CFP: Life Writing and Human Rights: Genres of Testimony Deadline: 15 February 2011, Event: 11 - 13 July 2011
Life Writing and Human Rights: Genres of Testimony
The stories we tell about our lives and the lives of those around us leave footprints across history. That history can be of personal, familial or of widespread political and public importance. Whether public or private, the telling of and the listening to life narratives is a concern of increasing importance across a range of disciplines, professions and practices.
Since the end of the First World War, politics has been increasingly expressed as and measured against norms categorised as human rights. The individual in relation to the state and states in their interactions with one another are, in theory and sometimes also in practice, governed by the legal architecture of human rights frameworks at national, regional and global levels. These same processes may come into play in cases of domestic or private human rights abuses, where the victim must make public their suffering in order for it to be recognised, and for justice to be done. The bulk of human rights defence and advocacy is based on making acts open to legal process. For this to happen we need victims to testify. We need witnesses to write their autobiographies and memoirs and we need the media to investigate and report on atrocities. We need perpetrators to confess. We need the life stories of all those involved.
What is the relationship between these two concerns: Human Rights and Life Narratives?
The Conference Organisers, Annette Kobak, Patricia Hampl, Eva Hoffman, Meg Jensen, Philip Spencer and Brian Brivati, developed this event in collaboration with writers, academics, human rights activists, historians and filmmakers including Ben Barkow, David Charters, Catherine Cissé, Rachel Cusk, Jim Dawes, Barbara Frey, Vesna Goldsworthy, Margaretta Jolly, Rob Lemkin, Max Saunders, and George Szirtes, many of whom will be participating in the conference itself.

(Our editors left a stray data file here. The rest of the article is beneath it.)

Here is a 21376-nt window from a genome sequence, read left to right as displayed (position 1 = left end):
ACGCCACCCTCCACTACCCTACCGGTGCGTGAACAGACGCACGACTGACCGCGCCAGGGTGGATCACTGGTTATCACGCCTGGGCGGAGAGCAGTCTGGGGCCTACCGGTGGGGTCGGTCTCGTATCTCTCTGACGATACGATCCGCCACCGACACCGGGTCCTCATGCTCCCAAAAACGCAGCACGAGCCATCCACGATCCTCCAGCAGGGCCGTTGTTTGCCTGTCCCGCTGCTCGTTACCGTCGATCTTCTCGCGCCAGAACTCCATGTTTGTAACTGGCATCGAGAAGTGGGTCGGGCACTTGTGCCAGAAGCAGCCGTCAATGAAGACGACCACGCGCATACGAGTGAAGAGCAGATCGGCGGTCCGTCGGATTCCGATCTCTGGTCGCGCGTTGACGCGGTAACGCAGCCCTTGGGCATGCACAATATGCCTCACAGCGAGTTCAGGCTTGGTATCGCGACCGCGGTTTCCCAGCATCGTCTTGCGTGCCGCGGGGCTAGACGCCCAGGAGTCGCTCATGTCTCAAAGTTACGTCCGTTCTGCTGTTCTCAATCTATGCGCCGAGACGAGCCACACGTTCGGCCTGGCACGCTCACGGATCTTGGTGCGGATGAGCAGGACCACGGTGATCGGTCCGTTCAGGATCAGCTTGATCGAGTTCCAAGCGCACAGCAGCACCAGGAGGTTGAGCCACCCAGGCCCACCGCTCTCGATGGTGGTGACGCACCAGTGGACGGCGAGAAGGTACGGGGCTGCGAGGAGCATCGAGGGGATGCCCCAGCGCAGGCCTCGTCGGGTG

Additional speakers to include Sidonie Smith and Julia Watson
We invite the submission of abstracts and suggestions for potential papers, workshops, round‐table discussions, panels,performances and works in progress that will add to our understanding of the processes involved in the shaping of genres of testimony, from the collection of eyewitness accounts of atrocities to the archiving of propaganda, letters and ephemera from scenes of human rights abuse, print and broadcast media coverage before during and after an event, as
well as creative post‐conflict reflections voiced in memoirs, poetry, psychoanalytic narratives, the dramatic and visual arts. We are looking for work that will debate, among other things, the following questions
- How do the processes involved in the telling and compiling of testimony in extreme situations of crimes against humanity affect our perception of these events and our ability to prevent them?
- How are such events named and changed in that naming?
- How are they described and what happens to that description in the legal, media, political and emotional life of the event over time?
We would particularly welcome papers, panels, workshops, performances or readings that:
- Come from and/or explore mainstream or more obscure genres of testimony
- Come from professionals engaged with human rights practice and/or come from diverse disciplinary
- Present coherent interdisciplinary and inter‐professional engagements and/or combine formal
presentations with elements of performance and creativity
- Offer conference delegates suggestions for future practical actions in the prevention of human rights
abuses and in the treatment of perpetrators
ABSTRACTS AND ENQUIRIES
Please provide a 500 word abstract and a brief bio via our webpage by 15 February 2011:
Questions regarding CLN may be sent to Dr Meg Jensen, Director: email@example.com